Ye have heard that it hath been said, An eye for an eye, and a tooth for a tooth: (Matthew 5:38)
We'll dive into Christ's response to the above scripture throughout the week, but we first need to know why he addresses it. Until now in this section of the Sermon on the Mount, Christ has addressed the commandments and major laws the Jews have practiced. This phrase does not fit that category, though. It is lifted from the regulatory laws (Exodust 21:24). In this section of the Old Testament, prescriptions were given for how to handle crimes against others. Punishments were to be carried out by officials, not private citizens. It is most commonly understood that the prescriptions given in the Old Testament were guidelines meant to limit punishment rather than opportunities to dole it out. You couldn't take a life for an eye. You couldn't unreasonably sue someone for a minor offense. The language of the law seems harsh but when seen in context, we understand what's going on.
However, in Christ's day, some teachers were encouraging people to put these laws into literal practice and also to take the law into their own hands. It would be like if someone accidentally hit you with their car, you'd be allowed to immediately stand them up and hit them with your car in return. That's the loveless nature that existed in Christ's day and it's why he addresses the issue.
Preserve Your Calling
If we attack each other for every offense given, the whole of humanity will only end up as enemies. We'll rip each other apart and be left as mangled monsters instead of the wonderful creation God has made. It won't just be our money, resources and reputation that will be ruined. Our witness and calling will be tarnished as well. Nobody will listen to a suit happy, revenge minded individual when it comes to hearing about Jesus. We must measure our responses, even when the offense towards us is deserving of punishment. It's not up to us to dole out the punishment, but God and, when necessary, officials who are qualified to objectively do so (i.e. judges, pastors, police officers, etc.)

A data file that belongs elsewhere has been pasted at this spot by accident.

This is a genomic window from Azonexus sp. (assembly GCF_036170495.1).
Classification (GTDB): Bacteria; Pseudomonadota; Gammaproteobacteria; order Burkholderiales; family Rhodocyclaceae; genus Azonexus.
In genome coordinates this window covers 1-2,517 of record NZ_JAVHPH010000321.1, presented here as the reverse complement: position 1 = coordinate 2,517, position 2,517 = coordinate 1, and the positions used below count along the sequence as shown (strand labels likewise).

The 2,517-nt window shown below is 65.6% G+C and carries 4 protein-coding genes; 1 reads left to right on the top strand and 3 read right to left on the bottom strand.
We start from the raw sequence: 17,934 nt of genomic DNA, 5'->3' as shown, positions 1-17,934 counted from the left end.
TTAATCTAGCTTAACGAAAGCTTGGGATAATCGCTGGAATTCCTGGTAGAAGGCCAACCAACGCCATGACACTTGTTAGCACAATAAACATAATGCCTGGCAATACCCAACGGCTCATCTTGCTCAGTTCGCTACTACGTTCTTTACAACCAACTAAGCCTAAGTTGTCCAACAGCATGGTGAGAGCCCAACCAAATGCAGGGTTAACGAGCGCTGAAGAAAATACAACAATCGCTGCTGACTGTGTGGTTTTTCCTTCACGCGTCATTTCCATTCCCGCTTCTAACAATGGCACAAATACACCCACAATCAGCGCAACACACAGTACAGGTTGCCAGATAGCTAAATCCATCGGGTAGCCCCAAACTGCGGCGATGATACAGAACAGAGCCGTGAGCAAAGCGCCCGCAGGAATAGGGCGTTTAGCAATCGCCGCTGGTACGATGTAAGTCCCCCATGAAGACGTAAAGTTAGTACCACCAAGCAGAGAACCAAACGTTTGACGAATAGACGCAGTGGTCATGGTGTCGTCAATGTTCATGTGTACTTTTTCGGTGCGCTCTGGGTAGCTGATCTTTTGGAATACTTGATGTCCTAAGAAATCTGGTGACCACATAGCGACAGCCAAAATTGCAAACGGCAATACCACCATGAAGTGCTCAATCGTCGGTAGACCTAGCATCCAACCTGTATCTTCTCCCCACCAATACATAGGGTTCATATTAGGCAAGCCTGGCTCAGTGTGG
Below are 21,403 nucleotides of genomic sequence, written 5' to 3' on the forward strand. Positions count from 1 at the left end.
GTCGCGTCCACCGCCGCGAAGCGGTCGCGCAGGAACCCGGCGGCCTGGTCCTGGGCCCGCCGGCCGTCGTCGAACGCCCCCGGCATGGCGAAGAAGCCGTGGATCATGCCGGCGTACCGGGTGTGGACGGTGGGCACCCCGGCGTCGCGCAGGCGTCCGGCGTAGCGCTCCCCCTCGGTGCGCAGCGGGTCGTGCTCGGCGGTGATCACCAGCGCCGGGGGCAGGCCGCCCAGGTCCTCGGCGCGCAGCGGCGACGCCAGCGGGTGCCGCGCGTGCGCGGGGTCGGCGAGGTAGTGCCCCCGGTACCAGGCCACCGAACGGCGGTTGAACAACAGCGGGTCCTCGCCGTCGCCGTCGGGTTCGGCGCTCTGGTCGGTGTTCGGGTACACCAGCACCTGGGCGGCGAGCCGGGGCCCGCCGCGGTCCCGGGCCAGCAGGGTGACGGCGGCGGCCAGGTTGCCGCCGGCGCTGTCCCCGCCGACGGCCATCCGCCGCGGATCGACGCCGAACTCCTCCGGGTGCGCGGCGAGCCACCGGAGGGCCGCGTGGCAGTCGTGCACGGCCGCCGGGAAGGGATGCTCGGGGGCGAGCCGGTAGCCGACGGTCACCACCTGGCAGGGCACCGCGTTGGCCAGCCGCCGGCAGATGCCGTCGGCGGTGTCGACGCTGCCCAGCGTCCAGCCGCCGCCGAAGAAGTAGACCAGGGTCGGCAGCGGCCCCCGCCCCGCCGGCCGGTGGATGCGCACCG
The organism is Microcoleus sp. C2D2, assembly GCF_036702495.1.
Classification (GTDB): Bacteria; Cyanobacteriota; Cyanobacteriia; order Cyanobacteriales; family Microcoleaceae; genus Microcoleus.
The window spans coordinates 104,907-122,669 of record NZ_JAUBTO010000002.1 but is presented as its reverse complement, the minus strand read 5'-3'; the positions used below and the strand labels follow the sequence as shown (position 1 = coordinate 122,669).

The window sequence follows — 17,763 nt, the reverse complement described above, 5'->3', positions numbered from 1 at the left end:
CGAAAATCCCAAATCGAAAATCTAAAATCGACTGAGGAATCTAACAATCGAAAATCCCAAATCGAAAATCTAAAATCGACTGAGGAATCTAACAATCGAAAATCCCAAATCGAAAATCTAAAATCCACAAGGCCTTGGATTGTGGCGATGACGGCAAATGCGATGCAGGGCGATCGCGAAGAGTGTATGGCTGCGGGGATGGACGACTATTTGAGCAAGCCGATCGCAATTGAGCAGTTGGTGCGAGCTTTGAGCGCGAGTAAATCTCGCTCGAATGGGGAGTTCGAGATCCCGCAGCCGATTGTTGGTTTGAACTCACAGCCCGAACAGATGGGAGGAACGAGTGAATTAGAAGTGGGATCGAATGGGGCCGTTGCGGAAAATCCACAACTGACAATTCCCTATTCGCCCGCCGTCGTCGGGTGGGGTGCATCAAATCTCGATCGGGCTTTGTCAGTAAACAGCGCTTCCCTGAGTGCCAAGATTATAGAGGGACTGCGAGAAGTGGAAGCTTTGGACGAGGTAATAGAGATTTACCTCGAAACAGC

As Christians, we have the obligation to uphold the idea of mercy and benevolence when offenses come our way. This does not make us the world's punching bag. Just as we will show how Christ and His followers took punishment this week, we'll also examine how they responded to attacks and what those responses produced. We are excited to share these ideas with everyone and hope that what is learned will assist in preserving callings, witnessing opportunities and much more in the Kingdom of God. Bless you and keep searching.
Chris Farris is the author of The Way, a manual detailing how to implement the Beatitudes into your life. He review events and other media and offers other insights into writing and working for the Kingdom of God.